I would be remiss if I started into this blog without first recognizing the birthday of Reverend Martin L. King who would be 84 today. Martin Luther King, Jr. was an American clergyman, activist, and prominent leader in the African-American Civil Rights Movement. He is best known for his role in the advancement of civil rights using nonviolent civil disobedience.
Now to the ministry . . .
Today I am writing to encourage those of you in the trenches of the new urban ministry. As I explained last week, the new urban is a life style that permeates all segments of life. It’s non-geographical; it’s multi-cultural, multi-racial and multi-generational. It’s looking through a prism with each layer being non-parallel.
I want to start today’s focus with a statement that is extremely relevant for those serving on behalf of young people – Behind every social problem; there is a spiritual solution! Our young people are facing incredible moral challenges. Whether they are watching the Game on BET or Whitney on NBC; the media makes casual sex, living together and all other forms of sin seem exciting and ok. Gay marriage has become a cornerstone of network television. NBC calls its new comedy about a homosexual couple adopting a baby “The New Normal,” and that kind of understates it. This season they are not only normal they seem de rigueur. Actors and entertainers, in Hollywood, are changing relationships like we change underwear. Kim Kardashian makes out of wedlock pregnancy “in fashion”. The music industry, of which everyone is listening, still glorifies sex, violence, money power and respect. We must be the counter to all of this for our young people. Violent shootings are in every community. In reality, this kind of violence is in many ways a part of our violent history and culture, and we have to start recognizing that there is no “typical” face of violence — it is not just the black kid killing people in gang shootings, the Mexican cartel member, or the “Muslim terrorist.” It can be, and often is, the white, suburban kid next door. Over 917 deaths from shootings have happened since the Sandy Hook shooting.
Lives that are void of spiritual commitment are more willing to accept social response to spiritual problems. We have to break the cycles, educating our young people on the structural roots of their suffering; historically rooted in structures of apathy and dependence. J.F. Kennedy once said – Conformity is the jailer of freedom and the enemy of growth. We must help our young people lift themselves out of a self-centered; mentality that says they are victims rather than as the Bible says – we are more than conquers. Our vision of the community must be God’s vision. Our mission is to reach our cities and make them places where God’s presence, God’s way and God’s Word flourish and is understood to be the only way to solve problems. Yes, young people in our cities face numerous challenges. But WE are called to minister and serve in these environments because this is where God had placed us.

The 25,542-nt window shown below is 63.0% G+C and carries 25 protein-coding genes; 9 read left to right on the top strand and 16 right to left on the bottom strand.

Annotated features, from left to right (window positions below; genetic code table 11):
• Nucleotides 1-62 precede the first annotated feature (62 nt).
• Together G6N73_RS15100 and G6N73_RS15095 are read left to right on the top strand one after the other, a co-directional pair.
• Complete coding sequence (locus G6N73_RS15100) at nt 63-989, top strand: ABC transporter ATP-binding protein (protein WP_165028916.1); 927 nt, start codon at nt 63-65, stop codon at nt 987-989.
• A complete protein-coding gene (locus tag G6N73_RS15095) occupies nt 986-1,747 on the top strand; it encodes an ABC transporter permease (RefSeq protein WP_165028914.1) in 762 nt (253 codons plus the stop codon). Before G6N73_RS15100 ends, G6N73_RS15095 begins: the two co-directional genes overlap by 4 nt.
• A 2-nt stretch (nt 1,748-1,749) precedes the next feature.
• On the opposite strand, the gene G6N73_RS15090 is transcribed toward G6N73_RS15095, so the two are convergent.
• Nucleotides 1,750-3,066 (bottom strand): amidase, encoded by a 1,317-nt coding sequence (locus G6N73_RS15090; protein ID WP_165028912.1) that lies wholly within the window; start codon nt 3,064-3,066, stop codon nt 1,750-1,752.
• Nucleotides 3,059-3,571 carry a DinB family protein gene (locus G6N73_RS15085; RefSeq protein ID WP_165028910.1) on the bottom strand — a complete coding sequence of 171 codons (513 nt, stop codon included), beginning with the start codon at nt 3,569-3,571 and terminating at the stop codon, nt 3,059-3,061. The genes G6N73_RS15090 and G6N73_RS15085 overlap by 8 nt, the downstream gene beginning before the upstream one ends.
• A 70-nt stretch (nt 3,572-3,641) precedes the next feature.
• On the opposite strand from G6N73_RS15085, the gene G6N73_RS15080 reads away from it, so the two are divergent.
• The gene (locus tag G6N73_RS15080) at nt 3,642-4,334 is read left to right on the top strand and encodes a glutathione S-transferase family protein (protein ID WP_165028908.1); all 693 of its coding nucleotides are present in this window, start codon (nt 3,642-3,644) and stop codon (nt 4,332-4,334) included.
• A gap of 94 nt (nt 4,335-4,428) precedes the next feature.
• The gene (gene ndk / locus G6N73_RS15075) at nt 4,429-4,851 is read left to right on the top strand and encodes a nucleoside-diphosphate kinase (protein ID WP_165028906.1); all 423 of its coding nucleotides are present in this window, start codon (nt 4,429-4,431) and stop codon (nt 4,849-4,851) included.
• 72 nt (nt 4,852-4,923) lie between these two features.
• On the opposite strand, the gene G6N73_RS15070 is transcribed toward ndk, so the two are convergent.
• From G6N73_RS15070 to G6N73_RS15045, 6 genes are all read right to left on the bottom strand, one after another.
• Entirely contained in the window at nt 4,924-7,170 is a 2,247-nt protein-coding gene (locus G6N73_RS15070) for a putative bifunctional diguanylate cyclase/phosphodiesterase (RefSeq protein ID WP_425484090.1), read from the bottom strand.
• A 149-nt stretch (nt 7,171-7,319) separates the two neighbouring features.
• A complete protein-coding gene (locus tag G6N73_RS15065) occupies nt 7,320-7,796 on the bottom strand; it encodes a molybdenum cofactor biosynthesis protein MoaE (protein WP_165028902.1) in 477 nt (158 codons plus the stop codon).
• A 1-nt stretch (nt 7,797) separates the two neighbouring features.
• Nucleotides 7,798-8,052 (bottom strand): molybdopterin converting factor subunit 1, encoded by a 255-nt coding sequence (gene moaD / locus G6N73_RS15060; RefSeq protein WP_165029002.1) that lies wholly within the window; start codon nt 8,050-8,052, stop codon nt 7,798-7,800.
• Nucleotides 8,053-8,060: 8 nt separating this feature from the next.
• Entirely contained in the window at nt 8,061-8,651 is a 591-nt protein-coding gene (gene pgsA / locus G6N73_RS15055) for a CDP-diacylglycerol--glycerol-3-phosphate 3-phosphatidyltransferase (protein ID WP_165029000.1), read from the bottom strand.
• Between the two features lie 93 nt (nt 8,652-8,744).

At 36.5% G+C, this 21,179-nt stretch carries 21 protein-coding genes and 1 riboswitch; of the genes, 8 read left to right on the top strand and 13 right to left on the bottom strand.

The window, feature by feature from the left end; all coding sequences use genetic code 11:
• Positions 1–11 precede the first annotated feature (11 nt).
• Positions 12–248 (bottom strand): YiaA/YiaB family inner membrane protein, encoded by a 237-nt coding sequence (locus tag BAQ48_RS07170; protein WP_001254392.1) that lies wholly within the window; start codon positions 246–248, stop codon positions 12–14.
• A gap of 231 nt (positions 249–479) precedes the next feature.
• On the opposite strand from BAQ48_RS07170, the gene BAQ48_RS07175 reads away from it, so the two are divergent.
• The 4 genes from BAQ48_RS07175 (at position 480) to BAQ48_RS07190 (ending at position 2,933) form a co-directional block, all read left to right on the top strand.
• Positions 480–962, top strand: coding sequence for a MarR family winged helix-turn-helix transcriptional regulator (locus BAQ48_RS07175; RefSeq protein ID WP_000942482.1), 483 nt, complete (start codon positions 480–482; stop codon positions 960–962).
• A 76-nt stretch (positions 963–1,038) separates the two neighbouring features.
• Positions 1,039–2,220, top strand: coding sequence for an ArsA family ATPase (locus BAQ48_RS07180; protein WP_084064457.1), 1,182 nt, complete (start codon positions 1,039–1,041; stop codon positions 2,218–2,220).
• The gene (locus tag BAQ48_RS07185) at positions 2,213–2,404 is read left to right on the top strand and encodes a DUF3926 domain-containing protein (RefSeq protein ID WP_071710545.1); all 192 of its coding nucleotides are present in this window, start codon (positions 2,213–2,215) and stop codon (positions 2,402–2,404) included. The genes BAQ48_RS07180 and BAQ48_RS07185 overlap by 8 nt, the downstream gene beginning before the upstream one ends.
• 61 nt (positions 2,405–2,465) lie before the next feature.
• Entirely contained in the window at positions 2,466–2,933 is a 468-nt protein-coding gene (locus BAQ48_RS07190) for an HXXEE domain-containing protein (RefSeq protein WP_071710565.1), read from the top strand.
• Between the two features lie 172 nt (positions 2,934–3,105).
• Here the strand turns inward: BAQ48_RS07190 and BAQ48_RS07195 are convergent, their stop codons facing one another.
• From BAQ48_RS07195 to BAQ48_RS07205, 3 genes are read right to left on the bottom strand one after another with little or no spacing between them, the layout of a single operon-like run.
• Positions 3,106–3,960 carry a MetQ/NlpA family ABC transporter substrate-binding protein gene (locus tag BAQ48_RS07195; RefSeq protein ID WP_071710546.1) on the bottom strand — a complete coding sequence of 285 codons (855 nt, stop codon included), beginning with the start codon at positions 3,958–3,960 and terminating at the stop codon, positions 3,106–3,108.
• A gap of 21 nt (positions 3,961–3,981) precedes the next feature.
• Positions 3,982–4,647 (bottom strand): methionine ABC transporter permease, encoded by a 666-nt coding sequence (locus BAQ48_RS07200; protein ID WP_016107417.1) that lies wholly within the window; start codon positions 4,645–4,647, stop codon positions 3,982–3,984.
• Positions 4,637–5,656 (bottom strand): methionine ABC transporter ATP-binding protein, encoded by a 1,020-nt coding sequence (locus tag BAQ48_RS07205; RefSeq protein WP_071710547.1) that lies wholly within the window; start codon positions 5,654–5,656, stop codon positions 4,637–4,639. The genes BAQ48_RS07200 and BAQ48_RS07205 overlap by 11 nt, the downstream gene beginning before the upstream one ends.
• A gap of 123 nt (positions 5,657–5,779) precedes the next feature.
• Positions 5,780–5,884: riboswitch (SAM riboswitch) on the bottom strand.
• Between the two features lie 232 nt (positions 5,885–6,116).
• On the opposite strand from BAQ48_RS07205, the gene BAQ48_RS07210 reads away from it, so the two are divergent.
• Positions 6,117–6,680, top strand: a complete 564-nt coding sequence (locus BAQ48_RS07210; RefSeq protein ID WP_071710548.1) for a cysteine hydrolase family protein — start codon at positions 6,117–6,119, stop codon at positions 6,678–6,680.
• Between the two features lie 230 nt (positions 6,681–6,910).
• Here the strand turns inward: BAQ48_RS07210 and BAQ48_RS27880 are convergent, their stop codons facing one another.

We must see our cities as it really is today before we can reach what we hope it to be. God has a vision for our cities to become places of shelter, communion, purity and hope. We must understand God’s sovereign purpose for our lives and the communities in which we live. We must speak positive words and cease denouncing the city and being negative about its problems by beginning to addressing them through prayerful strategic action.
The Book of Nehemiah, and the burden he had for his city, lays out a model for us to address this deep spiritual burden for our community, neighborhood and city. The purpose of your ministry is to bring healing and wholeness to a broken people and a broken generation. God takes the broken pieces of humanity and transforms them into building blocks for His creation. The opportunity to become builders and arise up out of the ashes of brokenness is upon you the youth worker, a part of God’s church.
Over the next few weeks I will break down Nehemiah’s four-step action plan and how it perfectly ties into your responsibility to the young people in your communities:
Nehemiah heard the report of his city. In response,
1. Nehemiah spent four months of fasting, praying, weeping and mourning
2. Nehemiah developed a vision of restoration that symbolically connects to those hurting young people today
3. Nehemiah witnessed firsthand the terrible conditions of the city
4. Nehemiah purposed to arise, restore and rebuild.
Our young people are depending on us to step up and equip them to be able to discern and make Godly decisions. Stay encouraged. Stay engaged. Stay upon the Wall. Your diligence determines our young peoples destiny.
Join the conversation, share some of your challenges in the new urban that it may strengthen other youth workers . . .